A cheaper type of Hanukkah lamp by Jakubowski and Jarra. The Hanukkah lamp follows the trendy shape wchich has stood the test of time,but it is already made from the cheaper brass.
"Bauhaus" Hanukkah lamp. This simple Hanukkah lamp, which was made in the 1920s or 30s, shows the influence of Bauhaus with its clean lines. On the backboard are the double Tables of the Ten Commandments, on which the commandments were written with novel typographic Hebrew letters by the creator whose initials were ED.
A Hanukkah menorah can be made of any material; the only condition is that there must be eight flames next to each other, in a specified order, and in one line. A small piece of this kitschy object made of shell is probably a souvenir from a holiday on the seaside.
Hanukkah lamp with branches. Decorative, standing Hanukkah lamp with branches made of silvery brass.
Menorah or Hanukkiah?
A seven-lamp candelabrum called Menorah used in the ancient Temple in Jerusalem, became the symbol Judaism in the Diaspora.
The eight-lamp Menorah, called Hannukiah, is a ceremonial object; it can be made of any material whatsoever, the only regulation being that eight branches need to be lit with the help of the ninth branch called shamash. The term Hanukkiah is the product of the Hebrew language reform.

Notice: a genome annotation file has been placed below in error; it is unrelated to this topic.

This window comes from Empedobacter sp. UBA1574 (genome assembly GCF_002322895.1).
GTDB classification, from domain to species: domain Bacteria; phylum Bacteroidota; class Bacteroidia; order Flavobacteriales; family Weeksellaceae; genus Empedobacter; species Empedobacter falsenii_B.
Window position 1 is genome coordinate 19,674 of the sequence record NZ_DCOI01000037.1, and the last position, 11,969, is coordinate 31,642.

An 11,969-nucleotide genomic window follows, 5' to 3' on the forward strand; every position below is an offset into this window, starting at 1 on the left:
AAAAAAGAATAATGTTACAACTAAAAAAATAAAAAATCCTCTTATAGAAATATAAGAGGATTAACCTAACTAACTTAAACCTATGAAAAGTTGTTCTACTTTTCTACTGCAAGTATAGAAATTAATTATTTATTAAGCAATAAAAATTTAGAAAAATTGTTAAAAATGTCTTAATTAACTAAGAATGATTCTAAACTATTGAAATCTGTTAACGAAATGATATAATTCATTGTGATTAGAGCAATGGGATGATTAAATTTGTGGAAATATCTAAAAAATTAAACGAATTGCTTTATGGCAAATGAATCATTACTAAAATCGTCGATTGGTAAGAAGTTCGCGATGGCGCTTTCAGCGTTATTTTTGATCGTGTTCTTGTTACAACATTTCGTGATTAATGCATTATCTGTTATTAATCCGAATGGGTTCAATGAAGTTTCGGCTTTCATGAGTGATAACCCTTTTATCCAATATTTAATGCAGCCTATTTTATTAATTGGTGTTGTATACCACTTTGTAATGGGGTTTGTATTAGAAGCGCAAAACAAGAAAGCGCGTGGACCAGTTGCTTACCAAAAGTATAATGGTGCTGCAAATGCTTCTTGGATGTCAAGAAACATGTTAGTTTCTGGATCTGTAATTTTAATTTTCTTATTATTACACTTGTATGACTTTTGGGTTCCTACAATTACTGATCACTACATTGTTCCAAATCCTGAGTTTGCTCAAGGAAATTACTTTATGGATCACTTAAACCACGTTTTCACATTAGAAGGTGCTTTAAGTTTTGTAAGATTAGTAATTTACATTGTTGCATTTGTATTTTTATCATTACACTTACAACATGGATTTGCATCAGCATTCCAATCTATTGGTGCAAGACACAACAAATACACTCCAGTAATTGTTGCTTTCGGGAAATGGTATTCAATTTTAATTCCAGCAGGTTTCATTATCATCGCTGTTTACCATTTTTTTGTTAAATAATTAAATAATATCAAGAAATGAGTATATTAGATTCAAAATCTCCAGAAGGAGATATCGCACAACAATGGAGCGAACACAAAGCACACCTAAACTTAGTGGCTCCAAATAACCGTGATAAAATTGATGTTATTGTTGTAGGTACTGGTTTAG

Only in the 17th century did the standing version of menorah appear, with branches that resemble the one described in the biblical Temple (Exodus 25: 31-39: menorah). The Jewish tradition prohibits the production of sacred objects modeled on the objects of the Temple, but does not prohibit them if they are made of other material or with other formative content. The standing Hanukkah candelabras used mostly with candles were modeled on the standing, seven-branched golden menorah, decorated with flowers and knobs of the Temple. They were made not for synagogues but for family use, so their sizes are relatively small. The base of the menorah, the six candleholders and the base of the 8th branch are later works. The arms can be rotated.
The saddest object of the exhibition case is the simple Hanukkah lamp made in the ghetto of Pest. The candle holders made of breadcrumbs fitted onto a plain wooden panel were used between 11th and 19th of December 1944.
Israeli Hanukkah lamp from the 1960s. This decorative Hanukkah lamp that was made in Israel evokes the optimistic state-building atmosphere of the 1960s with its cheerful red color and clear lines. The Hebrew language renewal introduced the word hanukkiah for the Hanukkah lamps, which, since they became mass-produced furnishing accesories, are now available in numerous forms and versions .
Modern Israeli Hanukkah lamp. In modern Israel, the memory of the Maccabee heroes and the liberation of Jerusalem have also been enhanced with a symbolic political content. The round-arched ornaments of the Hanukkah lamp made in the 1950s show the symbols of the ancient Israeli tribes, with lion mosaic above them.